The history of Netterville, a chance pedestrian, Volume 2

Front Cover

From inside the book

What people are saying - Write a review

We haven't found any reviews in the usual places.

Other editions - View all

Common terms and phrases

Popular passages

Page 146 - Himself, as conscious of his awful charge, And anxious mainly that the flock he feeds May feel it too ; affectionate in look, And tender in address, as well becomes A messenger of grace to guilty men.
Page 27 - Even such a man, so faint, so spiritless, So dull, so dead in look, so woe-begone, Drew Priam's curtain in the dead of night, And would have told him half his Troy was burn'd; But Priam found the fire ere he his tongue, And I my Percy's death ere thou report'st it.
Page 185 - Had I been any god of power, I would Have sunk the sea within the earth or ere It should the good ship so have swallow'd and The fraughting souls within her.
Page 227 - ... finish my journey alone; Never hear the sweet music of speech; I start at the sound of my own. The beasts that roam over the plain My form with indifference see: They are so unacquainted with man, Their tameness is shocking to me.
Page 109 - Good unexpected, evils unforeseen, Appear by turns, as fortune shifts the scene: Some, rais'd aloft, come tumbling down amain; Then fall so hard, they bound and rise again.
Page 208 - ... plain I met a wandering fair ; The look of sorrow, lovely still, she bore ; Loose flow'd the soft redundance of her hair, And on her brow a flowery wreath she wore. Oft stooping as she stray'd, she cull'd the pride Of every plain ; she pillag'd every grove : The fading chaplet daily she supplied, And still her hand some various garland wove.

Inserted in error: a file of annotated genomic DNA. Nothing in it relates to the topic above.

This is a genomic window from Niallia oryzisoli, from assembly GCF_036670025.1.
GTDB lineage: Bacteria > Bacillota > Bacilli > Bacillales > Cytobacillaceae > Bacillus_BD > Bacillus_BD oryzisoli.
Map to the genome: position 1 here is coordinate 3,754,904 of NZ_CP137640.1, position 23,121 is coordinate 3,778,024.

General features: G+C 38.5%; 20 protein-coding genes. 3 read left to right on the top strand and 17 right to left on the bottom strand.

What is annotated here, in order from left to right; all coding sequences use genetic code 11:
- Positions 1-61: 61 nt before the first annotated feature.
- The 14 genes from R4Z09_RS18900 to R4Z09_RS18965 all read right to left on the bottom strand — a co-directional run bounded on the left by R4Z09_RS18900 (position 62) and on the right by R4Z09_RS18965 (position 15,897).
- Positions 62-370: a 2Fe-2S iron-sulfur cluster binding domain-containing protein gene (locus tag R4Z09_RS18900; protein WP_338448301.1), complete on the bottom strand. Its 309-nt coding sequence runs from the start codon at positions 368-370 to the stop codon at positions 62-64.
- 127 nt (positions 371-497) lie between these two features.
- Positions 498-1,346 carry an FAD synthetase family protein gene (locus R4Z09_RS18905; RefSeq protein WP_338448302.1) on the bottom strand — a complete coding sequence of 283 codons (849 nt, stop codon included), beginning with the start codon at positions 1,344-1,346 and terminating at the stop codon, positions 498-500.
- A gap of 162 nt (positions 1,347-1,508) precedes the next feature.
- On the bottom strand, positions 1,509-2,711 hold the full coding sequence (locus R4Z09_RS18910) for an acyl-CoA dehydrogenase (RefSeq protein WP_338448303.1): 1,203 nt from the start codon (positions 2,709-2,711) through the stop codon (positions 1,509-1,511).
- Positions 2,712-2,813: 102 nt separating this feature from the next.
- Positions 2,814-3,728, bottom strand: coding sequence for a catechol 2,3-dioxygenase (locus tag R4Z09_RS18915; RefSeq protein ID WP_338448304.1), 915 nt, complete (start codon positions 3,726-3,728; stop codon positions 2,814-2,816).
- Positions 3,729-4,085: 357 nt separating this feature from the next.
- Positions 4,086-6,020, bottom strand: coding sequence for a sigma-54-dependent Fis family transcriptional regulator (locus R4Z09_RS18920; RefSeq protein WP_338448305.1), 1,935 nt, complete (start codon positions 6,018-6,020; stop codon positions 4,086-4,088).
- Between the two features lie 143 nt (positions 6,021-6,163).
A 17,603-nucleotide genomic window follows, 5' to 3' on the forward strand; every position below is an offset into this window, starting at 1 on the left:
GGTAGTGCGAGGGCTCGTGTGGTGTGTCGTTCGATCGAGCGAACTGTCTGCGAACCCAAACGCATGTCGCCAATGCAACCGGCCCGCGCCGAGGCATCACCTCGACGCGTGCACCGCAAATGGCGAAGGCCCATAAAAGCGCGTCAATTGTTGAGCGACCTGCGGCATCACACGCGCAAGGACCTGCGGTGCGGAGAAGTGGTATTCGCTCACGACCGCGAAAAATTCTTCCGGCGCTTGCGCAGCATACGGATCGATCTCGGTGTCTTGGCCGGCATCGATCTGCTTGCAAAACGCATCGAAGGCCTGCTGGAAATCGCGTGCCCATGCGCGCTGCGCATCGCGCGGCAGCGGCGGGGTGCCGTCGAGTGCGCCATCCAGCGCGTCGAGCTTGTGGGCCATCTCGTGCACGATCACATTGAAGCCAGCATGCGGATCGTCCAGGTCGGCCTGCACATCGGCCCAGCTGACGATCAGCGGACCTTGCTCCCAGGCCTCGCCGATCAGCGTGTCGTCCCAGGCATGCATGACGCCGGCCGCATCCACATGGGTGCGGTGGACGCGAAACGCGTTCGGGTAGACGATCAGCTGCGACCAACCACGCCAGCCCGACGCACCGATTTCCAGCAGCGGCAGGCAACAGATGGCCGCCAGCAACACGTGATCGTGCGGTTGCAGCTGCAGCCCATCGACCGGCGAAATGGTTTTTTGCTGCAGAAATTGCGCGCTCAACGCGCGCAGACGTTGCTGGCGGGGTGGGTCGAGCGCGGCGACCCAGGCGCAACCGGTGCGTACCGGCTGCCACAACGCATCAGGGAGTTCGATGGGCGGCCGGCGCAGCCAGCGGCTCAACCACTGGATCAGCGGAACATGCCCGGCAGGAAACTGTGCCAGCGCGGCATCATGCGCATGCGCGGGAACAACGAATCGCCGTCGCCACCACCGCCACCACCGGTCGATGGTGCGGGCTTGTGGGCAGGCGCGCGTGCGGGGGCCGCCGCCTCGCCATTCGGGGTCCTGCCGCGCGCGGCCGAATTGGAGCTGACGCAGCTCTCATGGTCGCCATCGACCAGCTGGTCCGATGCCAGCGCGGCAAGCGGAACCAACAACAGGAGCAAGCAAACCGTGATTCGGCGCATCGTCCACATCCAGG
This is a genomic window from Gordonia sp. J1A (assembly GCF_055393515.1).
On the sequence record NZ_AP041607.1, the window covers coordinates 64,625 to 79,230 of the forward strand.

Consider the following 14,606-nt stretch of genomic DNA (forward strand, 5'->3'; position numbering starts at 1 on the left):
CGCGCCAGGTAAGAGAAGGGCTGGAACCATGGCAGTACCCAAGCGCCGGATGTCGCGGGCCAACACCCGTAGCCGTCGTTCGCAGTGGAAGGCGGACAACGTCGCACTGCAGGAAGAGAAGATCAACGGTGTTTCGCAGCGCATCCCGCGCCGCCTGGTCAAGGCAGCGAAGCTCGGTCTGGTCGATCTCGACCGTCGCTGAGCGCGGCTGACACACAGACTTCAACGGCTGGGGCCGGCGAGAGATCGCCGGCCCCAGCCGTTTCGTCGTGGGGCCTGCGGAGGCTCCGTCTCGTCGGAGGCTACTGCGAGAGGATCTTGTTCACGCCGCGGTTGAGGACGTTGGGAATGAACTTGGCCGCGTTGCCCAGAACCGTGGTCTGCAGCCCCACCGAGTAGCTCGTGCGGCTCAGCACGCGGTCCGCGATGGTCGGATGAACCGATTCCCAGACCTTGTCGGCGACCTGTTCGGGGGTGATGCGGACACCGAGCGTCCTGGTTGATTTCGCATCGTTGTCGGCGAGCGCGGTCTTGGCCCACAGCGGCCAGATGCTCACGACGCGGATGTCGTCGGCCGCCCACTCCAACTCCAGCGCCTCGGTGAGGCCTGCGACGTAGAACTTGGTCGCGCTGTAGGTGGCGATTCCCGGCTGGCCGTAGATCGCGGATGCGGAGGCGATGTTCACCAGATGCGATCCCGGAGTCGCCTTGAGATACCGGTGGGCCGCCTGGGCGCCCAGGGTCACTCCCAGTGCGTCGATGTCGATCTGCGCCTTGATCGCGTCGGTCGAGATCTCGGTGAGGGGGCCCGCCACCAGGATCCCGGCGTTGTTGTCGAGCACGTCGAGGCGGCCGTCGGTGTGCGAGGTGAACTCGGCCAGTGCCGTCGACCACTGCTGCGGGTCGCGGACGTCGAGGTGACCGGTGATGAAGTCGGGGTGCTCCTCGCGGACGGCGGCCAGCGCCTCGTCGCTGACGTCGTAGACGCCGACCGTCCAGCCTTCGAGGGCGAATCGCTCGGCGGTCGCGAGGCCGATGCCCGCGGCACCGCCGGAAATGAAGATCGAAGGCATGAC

Page 227 - They have literally nothing whatever to talk about. The arrival of an American man-of-war is a godsend to them. " Oh, Solitude ' where are the charms which sages have seen in thy face?
Page 295 - A SKETCH of the DENOMINATIONS INTO WHICH THE CHRISTIAN WORLD is DIVIDED; accompanied with a persuasive to Religious Moderation. To which is...
Page 38 - tis well, " The joy of meeting pays the pangs of absence, " Else who could bear it ?" When thy lov'd sight shall bless my eyes again, Then I will own I ought not to complain, Since that sweet hour is worth whole years of pain.

Bibliographic information